Applied Nate Silver – another statistics issue

As you know from all my other posts to you my digital scale has considerable variability and I’m trying to figure out how to deal with this.

Need some help here, Nate

(you seem to be ignoring my previous pleas for help, but maybe you’ll respond to this one)

Early in my weight recording I merely took a single weight value on Sunday at approximately the same time. And for a few weeks those data looked nice and uniform. Then I got an anomalous point and realized the scale has its (unknown) variability so I began to take multiple weights and use my own formula to get a “consensus” value which I now plot. Then I noticed another source of volatility, that is my weight actually varies daily, and by a lot, in fact, more than the sustained weekly trendline.

In short this means the signal is really buried in the noise and since you wrote about this I expect a little consult on what to do here. In this post I’ll just deal with the scale variability.

Now here are the sources of variability I can identify:

  1. actual scale accuracy/variability
  2. the orientation of the scale on the floor (there is just enough unevenness and “sponginess” to cause errors)
  3. the placement of my feet and orientation of my body mass when I climb on the scale

Now once I tried to isolate the #2 source of variability, but what I found was that the scale has “memory” and just repeats the last reading, so you either have to move the scale (undoing the isolation of #2) or wait a while. Waiting is a bother, plus my body is changing (like drinking coffee, going to bathroom, getting older, etc.) so getting many weights is time consuming and boring. Here’s the best I’ve done on that.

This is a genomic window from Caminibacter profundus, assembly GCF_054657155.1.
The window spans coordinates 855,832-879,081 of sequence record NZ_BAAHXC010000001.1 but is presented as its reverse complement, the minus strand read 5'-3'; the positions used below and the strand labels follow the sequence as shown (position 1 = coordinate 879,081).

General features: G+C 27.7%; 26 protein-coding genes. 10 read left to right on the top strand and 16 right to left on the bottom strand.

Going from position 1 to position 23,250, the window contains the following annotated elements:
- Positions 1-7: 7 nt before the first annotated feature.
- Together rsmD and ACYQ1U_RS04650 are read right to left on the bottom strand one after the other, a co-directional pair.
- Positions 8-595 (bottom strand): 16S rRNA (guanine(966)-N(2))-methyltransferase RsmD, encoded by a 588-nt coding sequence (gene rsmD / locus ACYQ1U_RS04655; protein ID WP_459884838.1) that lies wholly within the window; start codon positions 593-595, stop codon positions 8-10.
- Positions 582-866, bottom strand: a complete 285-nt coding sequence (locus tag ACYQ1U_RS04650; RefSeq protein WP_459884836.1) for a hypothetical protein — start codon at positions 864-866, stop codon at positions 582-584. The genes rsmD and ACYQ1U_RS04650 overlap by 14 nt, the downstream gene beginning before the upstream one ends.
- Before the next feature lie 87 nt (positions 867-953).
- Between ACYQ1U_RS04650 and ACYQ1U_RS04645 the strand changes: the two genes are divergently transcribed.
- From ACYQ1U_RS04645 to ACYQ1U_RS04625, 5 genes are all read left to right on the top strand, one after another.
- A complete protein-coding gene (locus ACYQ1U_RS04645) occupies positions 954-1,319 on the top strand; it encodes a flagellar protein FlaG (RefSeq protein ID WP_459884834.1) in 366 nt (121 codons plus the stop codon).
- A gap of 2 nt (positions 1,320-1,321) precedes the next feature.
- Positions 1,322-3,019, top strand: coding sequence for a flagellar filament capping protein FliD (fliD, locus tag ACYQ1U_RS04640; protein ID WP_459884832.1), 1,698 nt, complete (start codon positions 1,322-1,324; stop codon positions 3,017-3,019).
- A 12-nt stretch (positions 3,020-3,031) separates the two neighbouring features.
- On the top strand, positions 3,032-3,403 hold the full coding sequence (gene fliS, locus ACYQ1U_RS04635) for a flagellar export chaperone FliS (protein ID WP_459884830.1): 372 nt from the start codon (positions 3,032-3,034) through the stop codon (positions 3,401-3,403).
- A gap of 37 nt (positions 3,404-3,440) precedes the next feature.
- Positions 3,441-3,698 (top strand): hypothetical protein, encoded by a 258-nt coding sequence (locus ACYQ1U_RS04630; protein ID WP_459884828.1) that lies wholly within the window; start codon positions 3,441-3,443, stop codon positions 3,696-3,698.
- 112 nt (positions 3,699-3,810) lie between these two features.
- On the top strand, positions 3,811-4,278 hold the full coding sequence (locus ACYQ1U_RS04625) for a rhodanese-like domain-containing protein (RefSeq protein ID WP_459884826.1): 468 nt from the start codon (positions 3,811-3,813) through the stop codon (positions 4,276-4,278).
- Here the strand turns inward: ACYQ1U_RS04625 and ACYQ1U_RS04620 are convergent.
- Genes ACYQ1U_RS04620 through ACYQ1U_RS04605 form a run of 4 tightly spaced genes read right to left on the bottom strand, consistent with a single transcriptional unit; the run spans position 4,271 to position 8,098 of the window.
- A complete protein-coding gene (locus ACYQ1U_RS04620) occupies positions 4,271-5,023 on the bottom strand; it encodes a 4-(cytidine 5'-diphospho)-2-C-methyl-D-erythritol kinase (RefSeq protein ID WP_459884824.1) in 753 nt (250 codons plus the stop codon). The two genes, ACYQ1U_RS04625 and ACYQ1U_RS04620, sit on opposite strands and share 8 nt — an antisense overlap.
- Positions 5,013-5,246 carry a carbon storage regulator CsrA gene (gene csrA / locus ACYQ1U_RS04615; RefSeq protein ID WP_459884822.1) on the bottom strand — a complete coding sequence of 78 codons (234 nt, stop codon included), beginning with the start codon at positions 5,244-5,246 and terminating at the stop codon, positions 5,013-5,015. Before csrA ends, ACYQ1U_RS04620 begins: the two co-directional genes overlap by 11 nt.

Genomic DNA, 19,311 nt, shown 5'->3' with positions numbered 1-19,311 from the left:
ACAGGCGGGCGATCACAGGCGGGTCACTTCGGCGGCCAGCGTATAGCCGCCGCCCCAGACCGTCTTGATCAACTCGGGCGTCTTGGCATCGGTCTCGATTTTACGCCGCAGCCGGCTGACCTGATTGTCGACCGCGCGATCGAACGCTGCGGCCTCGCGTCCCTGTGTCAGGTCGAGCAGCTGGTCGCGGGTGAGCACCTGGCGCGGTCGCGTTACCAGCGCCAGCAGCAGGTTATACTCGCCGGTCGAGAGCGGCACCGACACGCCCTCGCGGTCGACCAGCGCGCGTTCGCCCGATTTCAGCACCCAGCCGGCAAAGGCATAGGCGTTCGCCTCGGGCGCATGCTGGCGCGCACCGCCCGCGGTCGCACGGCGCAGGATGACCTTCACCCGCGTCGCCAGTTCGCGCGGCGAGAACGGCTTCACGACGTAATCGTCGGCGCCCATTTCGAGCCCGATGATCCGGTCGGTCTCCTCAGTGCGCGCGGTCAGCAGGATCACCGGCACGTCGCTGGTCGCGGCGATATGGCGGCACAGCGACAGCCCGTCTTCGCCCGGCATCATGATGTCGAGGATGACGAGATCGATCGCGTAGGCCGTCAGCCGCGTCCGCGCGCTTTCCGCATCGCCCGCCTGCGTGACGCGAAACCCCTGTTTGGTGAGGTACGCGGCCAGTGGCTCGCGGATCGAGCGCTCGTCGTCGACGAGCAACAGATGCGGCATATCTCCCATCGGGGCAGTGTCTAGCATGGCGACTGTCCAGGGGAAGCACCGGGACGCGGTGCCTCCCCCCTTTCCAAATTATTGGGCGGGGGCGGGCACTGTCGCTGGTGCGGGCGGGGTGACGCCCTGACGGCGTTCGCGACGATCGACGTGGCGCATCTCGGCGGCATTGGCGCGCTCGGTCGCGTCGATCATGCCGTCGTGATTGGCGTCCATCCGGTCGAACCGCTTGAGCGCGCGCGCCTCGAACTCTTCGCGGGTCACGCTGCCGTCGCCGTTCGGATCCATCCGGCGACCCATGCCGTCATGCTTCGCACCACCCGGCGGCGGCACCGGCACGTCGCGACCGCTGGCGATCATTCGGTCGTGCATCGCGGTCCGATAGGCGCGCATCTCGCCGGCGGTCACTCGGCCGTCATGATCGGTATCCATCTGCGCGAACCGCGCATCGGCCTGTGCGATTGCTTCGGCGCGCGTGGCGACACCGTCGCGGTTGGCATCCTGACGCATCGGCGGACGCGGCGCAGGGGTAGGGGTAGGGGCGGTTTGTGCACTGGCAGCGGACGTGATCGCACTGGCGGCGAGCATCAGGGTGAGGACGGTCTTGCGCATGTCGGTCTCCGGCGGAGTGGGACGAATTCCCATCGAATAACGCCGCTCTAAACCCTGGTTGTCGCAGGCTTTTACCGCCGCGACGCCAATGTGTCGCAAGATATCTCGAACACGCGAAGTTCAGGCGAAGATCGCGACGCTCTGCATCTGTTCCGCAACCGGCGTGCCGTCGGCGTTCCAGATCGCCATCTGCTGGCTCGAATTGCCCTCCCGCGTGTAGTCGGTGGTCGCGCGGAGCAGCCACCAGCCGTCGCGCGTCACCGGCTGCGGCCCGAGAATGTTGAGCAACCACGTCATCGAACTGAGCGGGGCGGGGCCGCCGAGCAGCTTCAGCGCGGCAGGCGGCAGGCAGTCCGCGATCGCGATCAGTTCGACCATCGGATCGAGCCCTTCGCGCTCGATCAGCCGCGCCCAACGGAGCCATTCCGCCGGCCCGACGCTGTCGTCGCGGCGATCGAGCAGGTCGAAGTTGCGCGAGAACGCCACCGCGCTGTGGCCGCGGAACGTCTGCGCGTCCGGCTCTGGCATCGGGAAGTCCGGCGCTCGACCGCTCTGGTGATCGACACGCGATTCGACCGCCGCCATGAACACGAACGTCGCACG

This data includes all three factors of variability since I moved the scale for each reading.

Now I realize I could probably, in an controlled experiment, isolate #2 and #3 so I could just get the variability of the scale itself. I could suspend a 200lb weight with a bottom about the same area as my feet and lower it onto the scale (would need pulleys) which I’m never moving and get enough data (the deadweight, unlike me, won’t be changing its true weight) and finally just do the conventional statistical analysis (I’m assuming the scale is probably Gaussian distribution in its error).

But I can’t do that experiment. And even if I did, factors #2 and #3 are part of my “real world” issue and need to be characterized as well.

Nor can I have the patience to get enough data with me as the object to be weighed. BUT, I do get a lot of daily samples now, usually six values per day and thus now 272 total samples, probably enough for a respectable analysis. I can’t just take all 272 values and generate a distribution and extract statistics since my “true weight” is also changing during all those measurements.

So how do I use this data to try to get a good value for the weigh-in variability?

My first approach was to calculate the standard deviation for each set of weights (under relatively constant conditions). But that has a great deal of variability, as you can see below: